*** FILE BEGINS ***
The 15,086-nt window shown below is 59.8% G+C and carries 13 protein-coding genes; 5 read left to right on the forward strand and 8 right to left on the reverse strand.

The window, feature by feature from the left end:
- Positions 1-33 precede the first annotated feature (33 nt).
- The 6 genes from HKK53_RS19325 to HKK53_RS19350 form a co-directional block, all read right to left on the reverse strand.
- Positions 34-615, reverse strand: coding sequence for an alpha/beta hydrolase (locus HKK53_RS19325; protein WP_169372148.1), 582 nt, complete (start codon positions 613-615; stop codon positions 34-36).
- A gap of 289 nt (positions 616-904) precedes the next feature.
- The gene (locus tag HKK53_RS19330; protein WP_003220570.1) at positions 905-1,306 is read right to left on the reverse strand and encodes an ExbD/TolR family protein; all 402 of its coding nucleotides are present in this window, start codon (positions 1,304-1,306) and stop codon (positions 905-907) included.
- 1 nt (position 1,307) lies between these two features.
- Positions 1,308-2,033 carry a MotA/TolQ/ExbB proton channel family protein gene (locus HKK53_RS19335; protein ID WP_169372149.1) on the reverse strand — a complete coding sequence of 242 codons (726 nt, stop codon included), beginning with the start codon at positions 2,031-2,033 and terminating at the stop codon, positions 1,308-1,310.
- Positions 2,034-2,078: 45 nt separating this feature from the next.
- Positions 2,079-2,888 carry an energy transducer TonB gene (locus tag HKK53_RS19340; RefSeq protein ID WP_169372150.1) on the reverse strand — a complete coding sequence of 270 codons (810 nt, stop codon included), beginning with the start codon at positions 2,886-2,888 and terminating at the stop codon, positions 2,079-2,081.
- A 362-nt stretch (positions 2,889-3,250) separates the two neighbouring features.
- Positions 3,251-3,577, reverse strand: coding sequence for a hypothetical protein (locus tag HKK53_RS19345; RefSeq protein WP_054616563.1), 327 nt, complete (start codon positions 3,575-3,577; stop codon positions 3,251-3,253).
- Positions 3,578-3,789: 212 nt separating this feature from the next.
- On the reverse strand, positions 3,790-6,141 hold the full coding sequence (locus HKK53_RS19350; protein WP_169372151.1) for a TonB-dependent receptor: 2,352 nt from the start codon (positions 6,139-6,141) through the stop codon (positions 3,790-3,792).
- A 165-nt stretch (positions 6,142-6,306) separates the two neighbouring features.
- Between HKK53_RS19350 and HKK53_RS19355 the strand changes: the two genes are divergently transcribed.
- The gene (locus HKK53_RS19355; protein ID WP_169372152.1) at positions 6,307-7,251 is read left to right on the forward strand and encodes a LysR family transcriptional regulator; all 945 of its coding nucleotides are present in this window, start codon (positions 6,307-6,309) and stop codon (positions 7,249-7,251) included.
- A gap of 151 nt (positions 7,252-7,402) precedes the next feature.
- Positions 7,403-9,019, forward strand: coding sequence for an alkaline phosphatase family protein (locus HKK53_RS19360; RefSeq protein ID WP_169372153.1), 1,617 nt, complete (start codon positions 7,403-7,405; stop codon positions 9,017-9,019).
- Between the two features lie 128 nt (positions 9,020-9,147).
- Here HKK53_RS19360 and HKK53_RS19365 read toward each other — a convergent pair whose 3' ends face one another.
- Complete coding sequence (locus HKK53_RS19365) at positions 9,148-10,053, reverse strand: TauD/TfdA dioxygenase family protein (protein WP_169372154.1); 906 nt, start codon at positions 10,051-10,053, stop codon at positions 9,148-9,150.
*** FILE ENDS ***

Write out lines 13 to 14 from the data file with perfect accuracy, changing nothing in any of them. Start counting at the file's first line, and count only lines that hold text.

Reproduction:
- Positions 3,251-3,577, reverse strand: coding sequence for a hypothetical protein (locus tag HKK53_RS19345; RefSeq protein WP_054616563.1), 327 nt, complete (start codon positions 3,575-3,577; stop codon positions 3,251-3,253).
- Positions 3,578-3,789: 212 nt separating this feature from the next.